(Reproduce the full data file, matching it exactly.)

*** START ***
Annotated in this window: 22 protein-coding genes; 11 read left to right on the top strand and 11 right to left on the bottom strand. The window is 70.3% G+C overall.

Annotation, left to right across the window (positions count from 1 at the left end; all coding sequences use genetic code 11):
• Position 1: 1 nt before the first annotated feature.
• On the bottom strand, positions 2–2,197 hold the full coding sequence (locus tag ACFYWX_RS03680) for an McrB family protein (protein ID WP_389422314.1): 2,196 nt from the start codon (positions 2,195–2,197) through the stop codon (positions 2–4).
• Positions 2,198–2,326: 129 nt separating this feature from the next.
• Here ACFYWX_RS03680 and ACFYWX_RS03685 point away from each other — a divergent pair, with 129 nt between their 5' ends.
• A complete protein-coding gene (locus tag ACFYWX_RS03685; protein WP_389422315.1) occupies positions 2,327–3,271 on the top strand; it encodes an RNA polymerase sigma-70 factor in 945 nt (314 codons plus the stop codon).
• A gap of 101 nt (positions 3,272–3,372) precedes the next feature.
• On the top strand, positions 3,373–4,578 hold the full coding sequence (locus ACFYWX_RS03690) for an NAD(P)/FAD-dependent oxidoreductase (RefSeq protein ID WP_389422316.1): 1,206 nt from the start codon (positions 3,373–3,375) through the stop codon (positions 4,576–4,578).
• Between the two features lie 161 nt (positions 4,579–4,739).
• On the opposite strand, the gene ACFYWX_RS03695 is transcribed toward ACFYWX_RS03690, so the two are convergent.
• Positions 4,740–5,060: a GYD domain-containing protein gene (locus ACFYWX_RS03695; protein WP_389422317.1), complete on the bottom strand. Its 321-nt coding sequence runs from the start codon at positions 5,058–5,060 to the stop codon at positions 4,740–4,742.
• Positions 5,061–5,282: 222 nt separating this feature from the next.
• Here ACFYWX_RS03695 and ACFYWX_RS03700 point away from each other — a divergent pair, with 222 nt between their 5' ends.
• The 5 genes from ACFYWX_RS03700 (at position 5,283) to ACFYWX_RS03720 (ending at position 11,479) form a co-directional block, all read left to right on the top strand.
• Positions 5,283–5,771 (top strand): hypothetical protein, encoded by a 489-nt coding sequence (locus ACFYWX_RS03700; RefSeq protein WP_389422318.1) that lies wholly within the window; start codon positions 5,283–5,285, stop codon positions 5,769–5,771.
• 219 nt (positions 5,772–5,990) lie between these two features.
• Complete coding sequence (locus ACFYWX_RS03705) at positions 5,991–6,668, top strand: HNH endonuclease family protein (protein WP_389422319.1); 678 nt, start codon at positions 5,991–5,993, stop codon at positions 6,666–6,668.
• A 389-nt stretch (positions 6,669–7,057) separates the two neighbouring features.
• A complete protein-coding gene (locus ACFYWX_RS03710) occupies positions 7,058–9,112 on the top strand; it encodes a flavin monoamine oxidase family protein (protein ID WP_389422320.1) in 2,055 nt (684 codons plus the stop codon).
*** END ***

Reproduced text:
Annotated in this window: 22 protein-coding genes; 11 read left to right on the top strand and 11 right to left on the bottom strand. The window is 70.3% G+C overall.

Annotation, left to right across the window (positions count from 1 at the left end; all coding sequences use genetic code 11):
• Position 1: 1 nt before the first annotated feature.
• On the bottom strand, positions 2–2,197 hold the full coding sequence (locus tag ACFYWX_RS03680) for an McrB family protein (protein ID WP_389422314.1): 2,196 nt from the start codon (positions 2,195–2,197) through the stop codon (positions 2–4).
• Positions 2,198–2,326: 129 nt separating this feature from the next.
• Here ACFYWX_RS03680 and ACFYWX_RS03685 point away from each other — a divergent pair, with 129 nt between their 5' ends.
• A complete protein-coding gene (locus tag ACFYWX_RS03685; protein WP_389422315.1) occupies positions 2,327–3,271 on the top strand; it encodes an RNA polymerase sigma-70 factor in 945 nt (314 codons plus the stop codon).
• A gap of 101 nt (positions 3,272–3,372) precedes the next feature.
• On the top strand, positions 3,373–4,578 hold the full coding sequence (locus ACFYWX_RS03690) for an NAD(P)/FAD-dependent oxidoreductase (RefSeq protein ID WP_389422316.1): 1,206 nt from the start codon (positions 3,373–3,375) through the stop codon (positions 4,576–4,578).
• Between the two features lie 161 nt (positions 4,579–4,739).
• On the opposite strand, the gene ACFYWX_RS03695 is transcribed toward ACFYWX_RS03690, so the two are convergent.
• Positions 4,740–5,060: a GYD domain-containing protein gene (locus ACFYWX_RS03695; protein WP_389422317.1), complete on the bottom strand. Its 321-nt coding sequence runs from the start codon at positions 5,058–5,060 to the stop codon at positions 4,740–4,742.
• Positions 5,061–5,282: 222 nt separating this feature from the next.
• Here ACFYWX_RS03695 and ACFYWX_RS03700 point away from each other — a divergent pair, with 222 nt between their 5' ends.
• The 5 genes from ACFYWX_RS03700 (at position 5,283) to ACFYWX_RS03720 (ending at position 11,479) form a co-directional block, all read left to right on the top strand.
• Positions 5,283–5,771 (top strand): hypothetical protein, encoded by a 489-nt coding sequence (locus ACFYWX_RS03700; RefSeq protein WP_389422318.1) that lies wholly within the window; start codon positions 5,283–5,285, stop codon positions 5,769–5,771.
• 219 nt (positions 5,772–5,990) lie between these two features.
• Complete coding sequence (locus ACFYWX_RS03705) at positions 5,991–6,668, top strand: HNH endonuclease family protein (protein WP_389422319.1); 678 nt, start codon at positions 5,991–5,993, stop codon at positions 6,666–6,668.
• A 389-nt stretch (positions 6,669–7,057) separates the two neighbouring features.
• A complete protein-coding gene (locus ACFYWX_RS03710) occupies positions 7,058–9,112 on the top strand; it encodes a flavin monoamine oxidase family protein (protein ID WP_389422320.1) in 2,055 nt (684 codons plus the stop codon).